Suburban homes gaining value faster than urban counterparts, Zillow finds

A new Zillow study found that homes in U.S. suburbs have recently been appreciating faster than urban homes, reversing historic norms and highlighting buyers’ preferences away from urban areas even as the COVID-19 pandemic continues to ease.

Home values in suburban zip codes have been rising faster than in urban areas since July 2021, flipping the script from traditional appreciation patterns that include the first 15 months of the pandemic. Urban homes had gained value faster than their suburban counterparts from January 2013 (when home values began to rebound after the housing crash and ensuing recession) through June 2021. But in the past year, the typical suburban home gained $66,490 in value, Zillow found, while the typical urban home gained $61,671.

“In the beginning of the pandemic, home values in urban areas generally outpaced suburban areas, counter to what many expected during the rush for more space,” said Zillow economist Nicole Bachaud. “And while urban home value gains have continued to accelerate, the suburbs are even hotter, showing just how strong demand is for limited suburban inventory.

“That could mean competition for homes will be lighter near city centers this home shopping season, something we haven’t been able to say for nearly a decade. That’s not to say shopping for a home in the city will be a leisurely affair, but any sliver of opportunity for buyers is welcome in this market.”

Metro areas where the trend has notably gained steam include Nashville and Raleigh, both of which saw urban home values grow faster than suburban ones last year. But in the year ending in March 2022, the typical suburban home around Tennessee’s capital gained $7,350 in value, more than the typical home closer to the city center. This divide was even more pronounced in Raleigh, where the typical suburban home saw $9,800 more in appreciation than the typical urban home.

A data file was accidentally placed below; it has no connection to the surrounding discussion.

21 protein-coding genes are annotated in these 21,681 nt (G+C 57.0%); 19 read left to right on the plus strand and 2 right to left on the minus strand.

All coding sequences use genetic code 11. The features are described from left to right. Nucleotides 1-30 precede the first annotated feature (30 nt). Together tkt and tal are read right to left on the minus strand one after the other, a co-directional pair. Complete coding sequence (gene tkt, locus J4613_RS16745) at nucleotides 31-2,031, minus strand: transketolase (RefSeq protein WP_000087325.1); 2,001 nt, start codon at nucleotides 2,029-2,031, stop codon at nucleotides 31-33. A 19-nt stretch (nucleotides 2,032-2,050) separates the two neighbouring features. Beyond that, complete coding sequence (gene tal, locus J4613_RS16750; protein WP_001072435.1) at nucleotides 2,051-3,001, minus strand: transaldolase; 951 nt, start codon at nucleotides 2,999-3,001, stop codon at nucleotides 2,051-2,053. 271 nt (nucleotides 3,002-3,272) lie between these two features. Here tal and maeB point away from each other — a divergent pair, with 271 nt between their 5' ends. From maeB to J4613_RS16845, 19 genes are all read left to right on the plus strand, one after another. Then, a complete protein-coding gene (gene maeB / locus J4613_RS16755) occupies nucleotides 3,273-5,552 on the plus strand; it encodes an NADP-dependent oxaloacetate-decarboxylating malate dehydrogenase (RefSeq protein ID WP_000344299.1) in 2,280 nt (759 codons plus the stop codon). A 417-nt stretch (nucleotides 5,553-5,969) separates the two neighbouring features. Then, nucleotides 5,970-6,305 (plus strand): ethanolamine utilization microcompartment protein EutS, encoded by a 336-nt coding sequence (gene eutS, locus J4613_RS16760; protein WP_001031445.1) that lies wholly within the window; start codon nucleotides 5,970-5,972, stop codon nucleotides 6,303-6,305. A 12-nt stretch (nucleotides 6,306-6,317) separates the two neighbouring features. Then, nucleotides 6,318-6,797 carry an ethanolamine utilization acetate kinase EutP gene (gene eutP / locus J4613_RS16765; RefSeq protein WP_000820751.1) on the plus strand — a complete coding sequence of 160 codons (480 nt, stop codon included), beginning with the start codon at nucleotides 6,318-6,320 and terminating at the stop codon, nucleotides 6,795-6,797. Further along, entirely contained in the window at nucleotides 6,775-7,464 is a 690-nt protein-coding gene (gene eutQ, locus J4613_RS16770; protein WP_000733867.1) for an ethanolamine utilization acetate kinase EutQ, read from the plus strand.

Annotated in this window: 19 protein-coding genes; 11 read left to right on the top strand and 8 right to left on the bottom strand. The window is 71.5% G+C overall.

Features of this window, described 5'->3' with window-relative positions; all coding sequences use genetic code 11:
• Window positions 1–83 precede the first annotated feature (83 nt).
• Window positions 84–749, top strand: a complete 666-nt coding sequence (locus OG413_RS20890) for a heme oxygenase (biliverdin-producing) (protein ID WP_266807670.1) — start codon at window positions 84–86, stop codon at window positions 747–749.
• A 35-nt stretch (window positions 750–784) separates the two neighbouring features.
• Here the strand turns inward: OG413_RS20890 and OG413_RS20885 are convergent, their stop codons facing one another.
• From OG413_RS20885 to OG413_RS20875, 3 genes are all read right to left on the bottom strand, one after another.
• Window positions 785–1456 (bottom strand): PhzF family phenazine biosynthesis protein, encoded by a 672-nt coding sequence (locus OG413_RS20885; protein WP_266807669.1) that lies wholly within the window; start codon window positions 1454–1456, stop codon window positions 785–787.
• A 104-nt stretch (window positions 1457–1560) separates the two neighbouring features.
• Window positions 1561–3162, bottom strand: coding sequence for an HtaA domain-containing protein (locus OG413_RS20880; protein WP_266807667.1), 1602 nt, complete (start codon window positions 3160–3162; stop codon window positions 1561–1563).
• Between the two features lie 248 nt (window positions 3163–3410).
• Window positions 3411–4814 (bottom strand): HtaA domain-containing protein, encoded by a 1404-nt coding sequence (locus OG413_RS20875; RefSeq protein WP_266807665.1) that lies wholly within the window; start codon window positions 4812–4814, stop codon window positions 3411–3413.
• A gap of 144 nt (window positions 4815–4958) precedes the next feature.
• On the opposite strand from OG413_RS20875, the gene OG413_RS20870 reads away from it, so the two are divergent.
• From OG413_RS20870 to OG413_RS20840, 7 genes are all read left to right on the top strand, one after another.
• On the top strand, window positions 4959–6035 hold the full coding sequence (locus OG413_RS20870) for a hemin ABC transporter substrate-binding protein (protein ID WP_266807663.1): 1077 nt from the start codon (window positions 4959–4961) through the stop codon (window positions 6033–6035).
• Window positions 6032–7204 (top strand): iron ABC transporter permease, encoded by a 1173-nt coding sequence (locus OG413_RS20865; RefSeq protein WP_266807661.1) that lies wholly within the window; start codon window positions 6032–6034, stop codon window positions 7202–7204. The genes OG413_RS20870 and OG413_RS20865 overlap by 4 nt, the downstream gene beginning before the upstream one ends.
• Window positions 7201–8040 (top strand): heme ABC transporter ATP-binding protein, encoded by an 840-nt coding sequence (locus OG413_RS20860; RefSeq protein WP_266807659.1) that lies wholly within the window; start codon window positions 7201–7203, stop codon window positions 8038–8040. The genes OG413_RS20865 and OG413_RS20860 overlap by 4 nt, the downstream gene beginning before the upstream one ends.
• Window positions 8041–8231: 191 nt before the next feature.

Zillow made sure to note that suburban homes aren’t gaining value at the expense of urban properties. Rather, the brokerage described it as “something akin to one world-class sprinter edging out another,” signaling that price growth in both areas remains robust.

Moreover, there are already some signs that the needle may be shifting back toward urban real estate. The gap between annual home value growth in the suburbs and in urban zip codes has narrowed in each of the first three months of this year. In December, suburban residential real estate values surpassed urban ones by roughly $7,250. In March, this gulf had shrunk to $4,820.


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